UHC Awarded $1.2 million to Establish a Training Program for Cardiovascular Disease Risk Research in Central America
October 4, 2021
The Drexel Urban Health Collaborative, in partnership with the Institute for Nutrition of Central America and Panama have partnered to establish a training program focused on developing the research capabilities of trainees and local capacity building in the conduct of policy-relevant research on the influence of social determinants and place-based factors on CVD risk across the lifespan. The training program, led by Brisa Sánchez, PhD, Dornsife Endowed Professor of Biostatistics in the Department of Epidemiology and Biostatistics and Ana V. Diez Roux, MD, PhD, MPH, Dean of the Dornsife School of Public Health and Director, Urban Health Collaborative, was awarded a 5-year, $1,233,047 grant from the National Institutes of Health and the Fogarty International Center.
Over the last several decades, cardiovascular disease (CVD) incidence and the prevalence of CVD risk factors have steadily increased in the Central American region. The rise of CVD in the region has occurred parallel to the increases in urbanization and widening social inequities, and poses a growing burden for its limited public health and health care systems. Training and mentoring of the local workforce in identifying relevant research questions, in the use of appropriate research methods, and in the dissemination of results to the scientific community, the public, and policy makers is critical to identify and develop interventions to prevent CVD in the region.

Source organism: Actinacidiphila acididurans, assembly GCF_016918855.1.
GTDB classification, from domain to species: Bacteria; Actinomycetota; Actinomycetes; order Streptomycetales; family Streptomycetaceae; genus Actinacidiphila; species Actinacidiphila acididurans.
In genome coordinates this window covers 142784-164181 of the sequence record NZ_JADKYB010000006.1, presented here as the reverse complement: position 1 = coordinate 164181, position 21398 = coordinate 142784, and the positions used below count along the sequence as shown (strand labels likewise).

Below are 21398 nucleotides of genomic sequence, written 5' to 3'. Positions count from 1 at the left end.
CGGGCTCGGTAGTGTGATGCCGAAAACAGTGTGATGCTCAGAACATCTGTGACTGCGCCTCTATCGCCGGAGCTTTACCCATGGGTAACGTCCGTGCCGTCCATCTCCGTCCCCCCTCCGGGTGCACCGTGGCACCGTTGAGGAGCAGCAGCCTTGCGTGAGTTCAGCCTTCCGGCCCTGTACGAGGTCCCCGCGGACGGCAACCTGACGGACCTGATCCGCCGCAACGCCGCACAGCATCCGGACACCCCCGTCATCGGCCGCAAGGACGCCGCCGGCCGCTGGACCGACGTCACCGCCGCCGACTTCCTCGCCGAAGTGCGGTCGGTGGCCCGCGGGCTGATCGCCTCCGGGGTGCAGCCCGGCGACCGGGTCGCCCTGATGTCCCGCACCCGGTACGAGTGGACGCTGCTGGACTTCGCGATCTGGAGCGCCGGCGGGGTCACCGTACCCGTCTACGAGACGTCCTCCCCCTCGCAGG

The program will focus on training and supporting the next generation of researchers in the field by training doctoral and masters’ students, postdoctoral fellows, and visiting faculty fellows. Training will also be provided through annual workshops and periodic webinars on social determinants of health, CVD and lifecourse epidemiology, and research methods. In addition to examining the social determinants of CVD risk, the program will identify actionable factors (from cities, to neighborhoods, to people) at multiple levels to address CVD risk factors in the Central American region by disseminating and translating research findings into policy actions.